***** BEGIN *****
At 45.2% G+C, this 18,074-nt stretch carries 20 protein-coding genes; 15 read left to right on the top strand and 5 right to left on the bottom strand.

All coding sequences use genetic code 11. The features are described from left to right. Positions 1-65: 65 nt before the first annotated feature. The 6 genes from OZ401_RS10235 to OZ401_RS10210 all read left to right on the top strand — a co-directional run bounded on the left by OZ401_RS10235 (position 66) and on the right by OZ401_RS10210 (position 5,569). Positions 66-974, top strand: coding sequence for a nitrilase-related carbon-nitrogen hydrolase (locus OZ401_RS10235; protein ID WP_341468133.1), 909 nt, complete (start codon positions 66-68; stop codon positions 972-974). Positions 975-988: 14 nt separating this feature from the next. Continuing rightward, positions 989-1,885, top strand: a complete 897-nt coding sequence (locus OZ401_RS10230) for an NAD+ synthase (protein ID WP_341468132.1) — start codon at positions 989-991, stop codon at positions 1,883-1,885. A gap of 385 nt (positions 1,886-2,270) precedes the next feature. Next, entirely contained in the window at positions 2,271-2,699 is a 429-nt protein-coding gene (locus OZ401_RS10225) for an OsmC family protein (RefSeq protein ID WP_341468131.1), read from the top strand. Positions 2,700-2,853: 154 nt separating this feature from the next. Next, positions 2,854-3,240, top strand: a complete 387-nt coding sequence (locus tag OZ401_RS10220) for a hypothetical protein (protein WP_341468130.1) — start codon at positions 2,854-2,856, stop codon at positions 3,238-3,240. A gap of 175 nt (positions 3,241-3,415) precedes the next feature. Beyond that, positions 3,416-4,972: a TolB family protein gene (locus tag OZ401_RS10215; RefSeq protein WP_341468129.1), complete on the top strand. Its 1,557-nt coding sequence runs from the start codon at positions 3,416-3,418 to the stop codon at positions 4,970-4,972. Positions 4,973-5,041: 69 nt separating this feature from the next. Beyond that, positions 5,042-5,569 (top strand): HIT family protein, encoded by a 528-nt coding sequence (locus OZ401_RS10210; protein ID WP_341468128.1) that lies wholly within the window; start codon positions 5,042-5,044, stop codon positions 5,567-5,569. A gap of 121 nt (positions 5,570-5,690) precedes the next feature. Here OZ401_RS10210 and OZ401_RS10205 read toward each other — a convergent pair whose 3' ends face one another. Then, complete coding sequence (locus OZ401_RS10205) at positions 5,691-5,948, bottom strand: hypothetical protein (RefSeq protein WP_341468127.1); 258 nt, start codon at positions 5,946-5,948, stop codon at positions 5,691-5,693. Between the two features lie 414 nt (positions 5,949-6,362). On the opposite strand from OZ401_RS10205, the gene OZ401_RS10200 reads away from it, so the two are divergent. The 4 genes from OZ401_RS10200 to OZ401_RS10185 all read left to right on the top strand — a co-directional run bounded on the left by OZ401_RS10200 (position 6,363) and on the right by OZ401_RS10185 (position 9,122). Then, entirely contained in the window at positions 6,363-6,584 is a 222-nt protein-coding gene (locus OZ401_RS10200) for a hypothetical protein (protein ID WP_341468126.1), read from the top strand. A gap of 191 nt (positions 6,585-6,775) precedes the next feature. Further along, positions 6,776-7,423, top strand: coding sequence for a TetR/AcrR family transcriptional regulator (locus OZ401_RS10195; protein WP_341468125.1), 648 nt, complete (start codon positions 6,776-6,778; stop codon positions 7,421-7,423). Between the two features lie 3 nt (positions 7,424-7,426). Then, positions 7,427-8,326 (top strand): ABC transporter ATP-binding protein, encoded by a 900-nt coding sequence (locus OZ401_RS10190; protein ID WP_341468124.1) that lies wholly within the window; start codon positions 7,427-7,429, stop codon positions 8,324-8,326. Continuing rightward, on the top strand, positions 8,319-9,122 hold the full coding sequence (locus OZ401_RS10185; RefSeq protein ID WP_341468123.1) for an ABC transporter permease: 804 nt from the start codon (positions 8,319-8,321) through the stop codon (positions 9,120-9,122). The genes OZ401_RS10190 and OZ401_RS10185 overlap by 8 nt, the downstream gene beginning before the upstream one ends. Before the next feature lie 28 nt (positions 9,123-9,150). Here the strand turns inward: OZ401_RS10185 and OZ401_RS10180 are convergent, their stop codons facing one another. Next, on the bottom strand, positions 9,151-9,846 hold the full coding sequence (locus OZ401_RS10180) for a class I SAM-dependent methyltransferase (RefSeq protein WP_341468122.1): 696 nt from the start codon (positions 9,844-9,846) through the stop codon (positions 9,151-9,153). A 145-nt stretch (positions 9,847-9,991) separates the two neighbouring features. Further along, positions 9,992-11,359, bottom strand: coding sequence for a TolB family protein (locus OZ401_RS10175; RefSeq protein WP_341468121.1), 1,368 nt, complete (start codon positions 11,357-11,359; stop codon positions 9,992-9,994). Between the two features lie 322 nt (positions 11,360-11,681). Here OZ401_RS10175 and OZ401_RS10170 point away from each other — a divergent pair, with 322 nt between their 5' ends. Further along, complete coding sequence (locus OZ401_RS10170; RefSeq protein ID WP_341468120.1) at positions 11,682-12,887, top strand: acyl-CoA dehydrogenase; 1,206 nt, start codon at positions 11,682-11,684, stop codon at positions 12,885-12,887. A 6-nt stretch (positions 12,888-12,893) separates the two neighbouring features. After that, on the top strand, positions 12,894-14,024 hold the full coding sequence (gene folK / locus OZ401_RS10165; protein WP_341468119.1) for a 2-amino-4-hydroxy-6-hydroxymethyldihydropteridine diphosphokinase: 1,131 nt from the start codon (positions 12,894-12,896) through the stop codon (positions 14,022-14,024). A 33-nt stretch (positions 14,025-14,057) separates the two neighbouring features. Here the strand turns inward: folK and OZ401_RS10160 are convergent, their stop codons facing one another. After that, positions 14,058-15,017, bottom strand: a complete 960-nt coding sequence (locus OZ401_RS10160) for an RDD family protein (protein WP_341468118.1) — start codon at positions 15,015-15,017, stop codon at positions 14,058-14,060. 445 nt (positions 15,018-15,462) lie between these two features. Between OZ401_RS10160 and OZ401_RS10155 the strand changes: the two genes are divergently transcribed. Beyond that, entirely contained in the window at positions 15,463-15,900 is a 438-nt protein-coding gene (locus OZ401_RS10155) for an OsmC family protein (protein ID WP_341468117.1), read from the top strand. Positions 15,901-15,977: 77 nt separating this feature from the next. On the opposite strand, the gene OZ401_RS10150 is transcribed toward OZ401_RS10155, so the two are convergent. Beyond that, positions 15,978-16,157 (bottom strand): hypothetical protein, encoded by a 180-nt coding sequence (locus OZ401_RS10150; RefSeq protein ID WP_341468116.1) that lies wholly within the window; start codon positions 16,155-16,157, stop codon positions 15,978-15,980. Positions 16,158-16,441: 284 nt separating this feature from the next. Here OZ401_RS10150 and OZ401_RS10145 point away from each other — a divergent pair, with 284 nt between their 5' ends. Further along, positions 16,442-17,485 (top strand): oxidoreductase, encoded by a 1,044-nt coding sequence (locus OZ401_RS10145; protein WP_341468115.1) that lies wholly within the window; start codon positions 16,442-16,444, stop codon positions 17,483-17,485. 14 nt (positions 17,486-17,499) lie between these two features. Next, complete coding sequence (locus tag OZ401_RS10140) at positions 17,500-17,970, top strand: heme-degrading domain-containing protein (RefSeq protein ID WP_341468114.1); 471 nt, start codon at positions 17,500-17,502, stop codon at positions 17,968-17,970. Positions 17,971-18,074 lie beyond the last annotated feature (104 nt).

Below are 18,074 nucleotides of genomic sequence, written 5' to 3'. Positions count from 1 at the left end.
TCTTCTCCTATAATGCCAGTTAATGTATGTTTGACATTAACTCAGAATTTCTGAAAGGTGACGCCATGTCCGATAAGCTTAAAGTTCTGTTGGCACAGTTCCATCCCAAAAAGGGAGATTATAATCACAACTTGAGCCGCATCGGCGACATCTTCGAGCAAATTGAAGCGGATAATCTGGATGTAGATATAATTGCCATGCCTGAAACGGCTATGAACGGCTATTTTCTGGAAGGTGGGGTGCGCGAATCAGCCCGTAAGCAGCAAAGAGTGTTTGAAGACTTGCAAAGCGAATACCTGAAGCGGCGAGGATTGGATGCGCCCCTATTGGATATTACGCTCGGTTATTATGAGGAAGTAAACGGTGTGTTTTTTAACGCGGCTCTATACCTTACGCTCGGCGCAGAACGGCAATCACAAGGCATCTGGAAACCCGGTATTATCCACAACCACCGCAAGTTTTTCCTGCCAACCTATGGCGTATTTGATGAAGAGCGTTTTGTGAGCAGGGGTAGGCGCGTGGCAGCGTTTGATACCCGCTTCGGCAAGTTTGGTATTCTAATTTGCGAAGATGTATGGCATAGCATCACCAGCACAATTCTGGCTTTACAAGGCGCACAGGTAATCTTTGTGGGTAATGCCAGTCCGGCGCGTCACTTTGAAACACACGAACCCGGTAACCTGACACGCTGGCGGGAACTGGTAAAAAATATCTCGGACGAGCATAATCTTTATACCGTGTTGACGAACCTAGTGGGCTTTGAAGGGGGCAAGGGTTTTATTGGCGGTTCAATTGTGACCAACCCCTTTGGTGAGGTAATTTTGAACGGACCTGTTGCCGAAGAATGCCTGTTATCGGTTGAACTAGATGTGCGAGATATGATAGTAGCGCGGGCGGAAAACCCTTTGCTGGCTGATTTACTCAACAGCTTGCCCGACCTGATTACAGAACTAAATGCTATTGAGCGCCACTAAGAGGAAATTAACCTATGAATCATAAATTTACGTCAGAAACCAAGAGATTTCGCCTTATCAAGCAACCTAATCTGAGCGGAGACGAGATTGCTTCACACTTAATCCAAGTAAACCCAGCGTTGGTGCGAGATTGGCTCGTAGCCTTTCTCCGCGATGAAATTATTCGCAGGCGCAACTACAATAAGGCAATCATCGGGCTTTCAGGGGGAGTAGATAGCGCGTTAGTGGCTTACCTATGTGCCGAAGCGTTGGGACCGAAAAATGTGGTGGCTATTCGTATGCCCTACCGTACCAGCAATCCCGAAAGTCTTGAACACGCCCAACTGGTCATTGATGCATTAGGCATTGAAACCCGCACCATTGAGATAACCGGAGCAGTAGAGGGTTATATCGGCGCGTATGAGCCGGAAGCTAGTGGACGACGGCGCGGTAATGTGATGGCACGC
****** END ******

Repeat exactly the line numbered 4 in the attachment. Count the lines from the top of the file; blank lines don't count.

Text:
TCTTCTCCTATAATGCCAGTTAATGTATGTTTGACATTAACTCAGAATTTCTGAAAGGTGACGCCATGTCCGATAAGCTTAAAGTTCTGTTGGCACAGTTCCATCCCAAAAAGGGAGATTATAATCACAACTTGAGCCGCATCGGCGACATCTTCGAGCAAATTGAAGCGGATAATCTGGATGTAGATATAATTGCCATGCCTGAAACGGCTATGAACGGCTATTTTCTGGAAGGTGGGGTGCGCGAATCAGCCCGTAAGCAGCAAAGAGTGTTTGAAGACTTGCAAAGCGAATACCTGAAGCGGCGAGGATTGGATGCGCCCCTATTGGATATTACGCTCGGTTATTATGAGGAAGTAAACGGTGTGTTTTTTAACGCGGCTCTATACCTTACGCTCGGCGCAGAACGGCAATCACAAGGCATCTGGAAACCCGGTATTATCCACAACCACCGCAAGTTTTTCCTGCCAACCTATGGCGTATTTGATGAAGAGCGTTTTGTGAGCAGGGGTAGGCGCGTGGCAGCGTTTGATACCCGCTTCGGCAAGTTTGGTATTCTAATTTGCGAAGATGTATGGCATAGCATCACCAGCACAATTCTGGCTTTACAAGGCGCACAGGTAATCTTTGTGGGTAATGCCAGTCCGGCGCGTCACTTTGAAACACACGAACCCGGTAACCTGACACGCTGGCGGGAACTGGTAAAAAATATCTCGGACGAGCATAATCTTTATACCGTGTTGACGAACCTAGTGGGCTTTGAAGGGGGCAAGGGTTTTATTGGCGGTTCAATTGTGACCAACCCCTTTGGTGAGGTAATTTTGAACGGACCTGTTGCCGAAGAATGCCTGTTATCGGTTGAACTAGATGTGCGAGATATGATAGTAGCGCGGGCGGAAAACCCTTTGCTGGCTGATTTACTCAACAGCTTGCCCGACCTGATTACAGAACTAAATGCTATTGAGCGCCACTAAGAGGAAATTAACCTATGAATCATAAATTTACGTCAGAAACCAAGAGATTTCGCCTTATCAAGCAACCTAATCTGAGCGGAGACGAGATTGCTTCACACTTAATCCAAGTAAACCCAGCGTTGGTGCGAGATTGGCTCGTAGCCTTTCTCCGCGATGAAATTATTCGCAGGCGCAACTACAATAAGGCAATCATCGGGCTTTCAGGGGGAGTAGATAGCGCGTTAGTGGCTTACCTATGTGCCGAAGCGTTGGGACCGAAAAATGTGGTGGCTATTCGTATGCCCTACCGTACCAGCAATCCCGAAAGTCTTGAACACGCCCAACTGGTCATTGATGCATTAGGCATTGAAACCCGCACCATTGAGATAACCGGAGCAGTAGAGGGTTATATCGGCGCGTATGAGCCGGAAGCTAGTGGACGACGGCGCGGTAATGTGATGGCACGC